In the present case, there was the signing of a citation returnable to the present term, but no acceptance of security, and the question presented is whether that is enough of itself to constitute an allowance of an appeal such as will give this Court jurisdiction, and if it is, whether, before dismissing the case peremptorily, we may permit the appellants to give the requisite security here. O'Reilly v. Edrington, 96 U. S. 724, 96 U. S. 726.
An appeal to this Court in a proper case is matter of right, and its allowance is in reality nothing more than the doing of those things which are necessary to give the appellant the means of invoking our jurisdiction. A writ of error is the process of this Court, and it is issued therefore only upon our
authority; but an appeal can be taken without any action by this Court. All that need be done to get an appeal is for the appellant to cite his adversary in the proper way to appear before this Court, and for him to docket the case here at the proper time. Such a citation as is required may be signed by a judge of the circuit court from which the appeal is taken or by a justice of this Court. Rev.Stat. § 999. As appeals from territorial courts are to be taken in the same manner and under the same regulations as from the circuit courts (Rev.Stat. § 703), it follows that citations on such appeals may be signed by a judge or justice of the territorial court, or by a justice of this Court.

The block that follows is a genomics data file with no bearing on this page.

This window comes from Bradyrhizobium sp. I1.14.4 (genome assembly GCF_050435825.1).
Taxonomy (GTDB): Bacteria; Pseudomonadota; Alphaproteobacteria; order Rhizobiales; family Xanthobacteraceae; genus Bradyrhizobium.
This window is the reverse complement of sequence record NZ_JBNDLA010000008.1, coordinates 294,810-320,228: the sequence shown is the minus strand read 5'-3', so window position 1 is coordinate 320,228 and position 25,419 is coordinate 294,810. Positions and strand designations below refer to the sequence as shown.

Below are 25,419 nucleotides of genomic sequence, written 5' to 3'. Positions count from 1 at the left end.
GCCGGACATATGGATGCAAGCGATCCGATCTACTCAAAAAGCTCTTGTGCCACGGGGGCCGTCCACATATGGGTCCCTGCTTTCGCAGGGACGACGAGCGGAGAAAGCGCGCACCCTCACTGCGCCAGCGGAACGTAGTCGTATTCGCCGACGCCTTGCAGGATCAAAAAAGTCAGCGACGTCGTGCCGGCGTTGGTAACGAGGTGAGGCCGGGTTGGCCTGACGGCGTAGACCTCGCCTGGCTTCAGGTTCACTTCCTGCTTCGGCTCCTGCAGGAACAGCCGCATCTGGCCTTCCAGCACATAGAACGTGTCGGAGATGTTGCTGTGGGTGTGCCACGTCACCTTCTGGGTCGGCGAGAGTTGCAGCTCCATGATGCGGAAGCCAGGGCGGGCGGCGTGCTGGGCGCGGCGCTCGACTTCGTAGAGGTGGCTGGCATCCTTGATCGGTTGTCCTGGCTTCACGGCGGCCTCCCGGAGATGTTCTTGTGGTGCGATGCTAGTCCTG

If an appeal is taken by the action of the court in session before the end of the term at which the decree is rendered, no formal citation is necessary, because, both parties being constructively in court during the entire term, they are charged by law with notice of all that is done in the case affecting their interests. But if the necessary security is not taken until after the term, a citation is required to bring the appellee before us, although, if the case is docketed here in time, it will not be dismissed at the return term until an opportunity has been afforded the appellant to give the requisite notice. The appeal taken in open court, if docketed here in time, gives this Court jurisdiction of the subject matter and invests it with power to make all orders, consistent with proper practice, which are needed in furtherance of justice. This subject was fully considered in Hewitt v. Filbert, 116 U. S. 142.
To get an appeal after the term at which the decree is rendered, a party must apply to the proper justice or judge to sign a citation. If he signs it, he furnishes the appellant the means of getting his case into this Court, and in legal effect allows an appeal. All the appellant has to do after that to give this Court jurisdiction, both of the subject matter of the appeal and of the parties, is to serve his citation and to docket the case here in time.